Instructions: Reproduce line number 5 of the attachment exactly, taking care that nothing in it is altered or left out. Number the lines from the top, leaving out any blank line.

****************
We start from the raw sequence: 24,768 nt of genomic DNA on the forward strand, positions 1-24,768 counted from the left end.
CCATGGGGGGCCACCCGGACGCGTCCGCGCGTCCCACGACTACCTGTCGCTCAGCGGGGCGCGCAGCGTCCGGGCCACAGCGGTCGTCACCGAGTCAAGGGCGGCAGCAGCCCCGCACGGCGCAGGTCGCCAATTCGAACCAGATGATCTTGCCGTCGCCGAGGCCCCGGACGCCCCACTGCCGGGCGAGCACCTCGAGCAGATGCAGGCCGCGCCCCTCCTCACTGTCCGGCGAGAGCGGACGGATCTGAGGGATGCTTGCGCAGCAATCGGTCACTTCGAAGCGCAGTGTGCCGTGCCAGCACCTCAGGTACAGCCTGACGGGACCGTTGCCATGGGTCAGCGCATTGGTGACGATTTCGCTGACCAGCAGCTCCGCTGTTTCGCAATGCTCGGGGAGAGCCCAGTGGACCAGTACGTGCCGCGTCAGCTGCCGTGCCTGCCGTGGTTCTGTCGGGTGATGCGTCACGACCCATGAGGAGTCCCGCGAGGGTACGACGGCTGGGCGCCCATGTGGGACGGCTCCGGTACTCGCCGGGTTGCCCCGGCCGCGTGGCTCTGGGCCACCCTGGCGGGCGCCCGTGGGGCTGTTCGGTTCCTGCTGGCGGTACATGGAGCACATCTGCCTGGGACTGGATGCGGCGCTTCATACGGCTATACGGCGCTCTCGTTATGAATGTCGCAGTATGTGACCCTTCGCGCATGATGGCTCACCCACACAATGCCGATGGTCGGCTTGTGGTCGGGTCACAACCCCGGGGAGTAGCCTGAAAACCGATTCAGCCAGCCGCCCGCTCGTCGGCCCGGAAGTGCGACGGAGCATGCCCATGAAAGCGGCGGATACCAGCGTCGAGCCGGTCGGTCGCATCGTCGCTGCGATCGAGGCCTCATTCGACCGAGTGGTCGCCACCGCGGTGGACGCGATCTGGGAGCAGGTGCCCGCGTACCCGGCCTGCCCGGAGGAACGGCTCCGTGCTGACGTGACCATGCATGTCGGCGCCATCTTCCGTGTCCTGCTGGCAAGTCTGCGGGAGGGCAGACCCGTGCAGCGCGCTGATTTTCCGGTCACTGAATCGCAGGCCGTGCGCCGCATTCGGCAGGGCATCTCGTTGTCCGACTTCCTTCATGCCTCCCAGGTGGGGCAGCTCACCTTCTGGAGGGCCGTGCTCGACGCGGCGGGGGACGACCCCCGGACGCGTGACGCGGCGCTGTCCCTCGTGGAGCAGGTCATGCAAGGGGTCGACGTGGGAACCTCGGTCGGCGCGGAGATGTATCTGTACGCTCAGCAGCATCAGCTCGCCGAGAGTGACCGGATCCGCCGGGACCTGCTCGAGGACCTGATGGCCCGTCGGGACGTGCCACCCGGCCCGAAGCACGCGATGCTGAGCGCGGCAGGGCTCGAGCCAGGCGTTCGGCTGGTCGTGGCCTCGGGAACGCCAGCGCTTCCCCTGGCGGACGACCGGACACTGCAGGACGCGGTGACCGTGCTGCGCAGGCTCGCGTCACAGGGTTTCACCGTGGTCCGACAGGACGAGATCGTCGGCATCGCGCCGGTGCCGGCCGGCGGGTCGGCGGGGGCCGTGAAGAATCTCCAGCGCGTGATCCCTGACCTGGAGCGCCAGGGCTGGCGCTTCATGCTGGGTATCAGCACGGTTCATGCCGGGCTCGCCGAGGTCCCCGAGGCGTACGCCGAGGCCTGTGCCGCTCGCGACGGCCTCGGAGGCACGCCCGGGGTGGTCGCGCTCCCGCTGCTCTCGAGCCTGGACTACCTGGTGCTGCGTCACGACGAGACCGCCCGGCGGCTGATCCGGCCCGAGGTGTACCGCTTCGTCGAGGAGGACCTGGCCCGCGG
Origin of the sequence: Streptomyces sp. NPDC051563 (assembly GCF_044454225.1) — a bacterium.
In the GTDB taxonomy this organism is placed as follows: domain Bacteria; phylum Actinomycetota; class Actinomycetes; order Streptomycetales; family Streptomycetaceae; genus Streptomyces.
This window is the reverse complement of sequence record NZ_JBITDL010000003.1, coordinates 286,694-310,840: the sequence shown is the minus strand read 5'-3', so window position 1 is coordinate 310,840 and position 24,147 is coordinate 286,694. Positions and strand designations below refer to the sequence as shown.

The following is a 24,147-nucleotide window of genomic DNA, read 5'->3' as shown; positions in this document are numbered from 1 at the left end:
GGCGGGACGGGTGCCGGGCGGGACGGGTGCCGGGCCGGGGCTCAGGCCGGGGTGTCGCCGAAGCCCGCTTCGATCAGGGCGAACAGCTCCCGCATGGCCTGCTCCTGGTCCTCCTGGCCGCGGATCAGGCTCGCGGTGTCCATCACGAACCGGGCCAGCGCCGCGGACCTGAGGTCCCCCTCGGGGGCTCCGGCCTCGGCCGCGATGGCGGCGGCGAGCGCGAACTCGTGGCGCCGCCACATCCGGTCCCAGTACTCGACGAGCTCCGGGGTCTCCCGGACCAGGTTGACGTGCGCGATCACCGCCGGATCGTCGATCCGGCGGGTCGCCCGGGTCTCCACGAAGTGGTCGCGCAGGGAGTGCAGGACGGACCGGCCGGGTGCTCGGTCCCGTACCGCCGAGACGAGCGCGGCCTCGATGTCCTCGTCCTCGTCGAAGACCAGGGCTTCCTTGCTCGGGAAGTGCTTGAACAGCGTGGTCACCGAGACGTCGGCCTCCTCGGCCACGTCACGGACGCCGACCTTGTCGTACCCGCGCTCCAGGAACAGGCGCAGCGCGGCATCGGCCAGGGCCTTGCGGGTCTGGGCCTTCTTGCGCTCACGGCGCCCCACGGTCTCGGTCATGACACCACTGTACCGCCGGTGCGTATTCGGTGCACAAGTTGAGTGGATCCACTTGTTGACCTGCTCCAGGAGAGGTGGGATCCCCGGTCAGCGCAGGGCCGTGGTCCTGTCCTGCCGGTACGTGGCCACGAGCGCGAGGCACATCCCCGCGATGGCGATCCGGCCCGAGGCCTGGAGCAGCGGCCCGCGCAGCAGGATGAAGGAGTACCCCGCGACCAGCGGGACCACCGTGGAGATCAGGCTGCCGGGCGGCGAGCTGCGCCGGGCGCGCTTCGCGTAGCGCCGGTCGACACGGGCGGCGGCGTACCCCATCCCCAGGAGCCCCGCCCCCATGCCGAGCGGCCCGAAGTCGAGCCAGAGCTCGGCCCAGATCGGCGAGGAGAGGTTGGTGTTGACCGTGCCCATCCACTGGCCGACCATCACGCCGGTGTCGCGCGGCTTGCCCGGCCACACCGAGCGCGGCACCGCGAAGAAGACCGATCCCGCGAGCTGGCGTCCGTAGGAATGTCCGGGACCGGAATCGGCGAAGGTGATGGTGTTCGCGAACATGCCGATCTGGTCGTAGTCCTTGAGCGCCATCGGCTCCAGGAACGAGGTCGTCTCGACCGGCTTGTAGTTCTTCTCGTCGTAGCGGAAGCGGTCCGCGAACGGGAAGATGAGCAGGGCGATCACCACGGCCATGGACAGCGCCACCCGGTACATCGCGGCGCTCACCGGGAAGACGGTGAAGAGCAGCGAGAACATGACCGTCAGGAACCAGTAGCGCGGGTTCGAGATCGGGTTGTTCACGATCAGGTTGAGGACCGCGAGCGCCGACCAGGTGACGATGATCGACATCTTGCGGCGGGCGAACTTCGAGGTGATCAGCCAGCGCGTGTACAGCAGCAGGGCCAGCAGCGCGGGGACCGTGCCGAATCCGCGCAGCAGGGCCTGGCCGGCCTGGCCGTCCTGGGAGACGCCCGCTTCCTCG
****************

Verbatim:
This window is the reverse complement of sequence record NZ_JBITDL010000003.1, coordinates 286,694-310,840: the sequence shown is the minus strand read 5'-3', so window position 1 is coordinate 310,840 and position 24,147 is coordinate 286,694. Positions and strand designations below refer to the sequence as shown.